(The following is a response to this fine article by the Portland Tribune’s Dwight Jaynes. I felt there were some things missing, so I spruced it up a bit. You should immediately go read that one first. I hope he doesn’t mind.)
There are several things you should probably know about Henry Abbott. Unfortunately, you’ll never know them because dead men tell no tales (unless they work at HoopsWorld). But you should still read his blog, TrueHoop (THERE IS NO SPACE, HEATHEN!), because it is one of the best on the internet, primarily because of its peachy keen neato color scheme, which can only be described as “the color of red clay mud as it covers his victims.”
On his tax forms he describes himself as a native Portlander, but Abbott actually hails from the mystical land of Asgard. He was kind enough to let me interview him, after bringing him gifts of addleberry wine and a Portland Trailbazers beer helmet. We talked about the NBA, his job… and his job. His passion is actually wicker baskets.
He graduated from Portland’s Oregon Episcopal School at 15, mostly because his teachers would do anything to stop reading long, collected essays about the NBA’s collective bargaining agreement, even though no one really understands it anyway. He thought his family was going to move to England, but it turns out his father didn’t assassinate the prime minister of Turkmenistan after all.
As Henry wasn’t going to England, he decided to go to either Colorado College, NYU, or Western Nebraska Community College, due to its terrific wicker basket program. In the end, the tuition was too high due to the dollar to doubloons exchange rate, so he was faced with NYU. The tuition was still too high, though, until someone very special took a chance on him.
That person’s name was…
Harry Connick Junior.
“When I graduated from NYU, I looked for him to thank him and send him my underwear, but there are a lot more people in the New York phone book with the name “Harry Connick Jr.” than you’d think,” said Abbott.
“Plus, halfway through I got bored and started playing pinball and ordered a pizza. I’ve never been able to thank him, besides buying all of his records and buying the special limited edition gold-plated Independence Day DVD set and sending 2000 handwritten letters to the Academy demanding a lifetime achievement award in his name for his performance in Independence Day. And owning the action figure and carrying it with me wherever I go. See? I even got it a Blazers jersey!”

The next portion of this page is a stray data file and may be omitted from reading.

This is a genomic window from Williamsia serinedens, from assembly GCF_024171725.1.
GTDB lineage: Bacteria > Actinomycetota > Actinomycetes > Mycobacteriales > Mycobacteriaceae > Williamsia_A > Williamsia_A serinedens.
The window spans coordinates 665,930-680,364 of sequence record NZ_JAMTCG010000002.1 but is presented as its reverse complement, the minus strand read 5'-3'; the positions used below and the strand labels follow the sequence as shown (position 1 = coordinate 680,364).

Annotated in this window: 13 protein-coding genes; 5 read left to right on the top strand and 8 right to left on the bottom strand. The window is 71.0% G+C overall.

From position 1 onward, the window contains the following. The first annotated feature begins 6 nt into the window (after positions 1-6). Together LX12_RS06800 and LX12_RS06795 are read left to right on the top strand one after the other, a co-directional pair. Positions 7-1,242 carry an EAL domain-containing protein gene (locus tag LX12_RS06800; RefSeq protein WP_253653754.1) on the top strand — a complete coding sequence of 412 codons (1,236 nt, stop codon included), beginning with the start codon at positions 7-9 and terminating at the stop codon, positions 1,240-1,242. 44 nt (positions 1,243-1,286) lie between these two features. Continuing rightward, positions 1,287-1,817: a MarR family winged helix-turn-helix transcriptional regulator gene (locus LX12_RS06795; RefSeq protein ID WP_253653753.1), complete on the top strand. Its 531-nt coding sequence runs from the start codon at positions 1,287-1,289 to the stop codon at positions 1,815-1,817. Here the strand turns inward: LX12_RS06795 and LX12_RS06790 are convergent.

He once worked as a producer and radio reporter in Madison, WI, until he realized that doing so didn’t actually make him cool. Then he quit that sh*t. He wrote features stories for Hoop Magazine and Inside Stuff beginning in 1999, but technically got his start in print journalism for Penthouse. A month after he started TrueHoop.com, the blog made it onto Forbes’ “Best of the Web” list. This is mostly because they mistakenly got it confused with a really cool HulaHoop blog they’d found. Haha, so long, you suckers at TrueHoopla.com!
Through all his success, he’s managed to stay an unabashed Trailbazers fan.
“They haven’t been in any really meaningful games the last few years,” Abbott says, occasionally puffing on a peyote pipe. “But if they were to get to the Finals and I’m there covering them, it could be a problem… mostly because I would crash ESPN’s servers with even more coverage of every single little thing Brandon Roy does, and OMG, I love the Trailblazers. Yay!”
I’ve always appreciated Abbott’s Web site or “blog” namely because if you want the quickest way to get your ass in blogger blackball country, speak against the Blogfather. Your ass will vanish off of BallHype overnight. It’s true. I saw it happen to one guy. Now he has to blog about baseball like every other jackoff in the country. Often, Abbott breaks ground with well-researched reporting. He’s scrupulously fair. Until you try and jack with him, and then he has to take you out.
He was the first person anywhere to attempt to launch a full-scale investigation into the past of mysterious NBA behind-the-scenes power broker William Wesley. Subsequently, he is responsible for thousands of people being kicked out of NBA games, events, and Cheesecake Factories thanks to them saying out loud “Hey, isn’t that that William Wesley guy who mysteriously pulls strings for all of the NBA’s biggest players and who has more pull with the NBA and its security than anyone?”
His coverage of officiating controversies, including the Tim Donaughy matter, are unbiased and intelligent, except for the fact that most of the time he’s just making sh*t up. You know. Because he’s a blog. That’s what we do, man. He is the first person in the nation to ask important questions about the Darius Miles suspension, outside of the employees of Darius’ local Waffle House, who wonder if he’ll ever pay his freaking tab.
The ESPN identity has given Abbott access that he’s never had before. NBA people answer his phone calls and summarily hang up instead of not picking up the phone at all. He also travels around the league, when he’s not ditching Summer League to go hang out with his family and leaving Maurice Brooks pissed at watching Knicks-Bobcats, game 48. Most importantly, he has set a very high standard for what blogs can be. Thanks for that, assh*le.
Henry Abbott is the author of TrueHoop.com and without him, most of us wouldn’t be here. So you can send him your hatemail, suckers.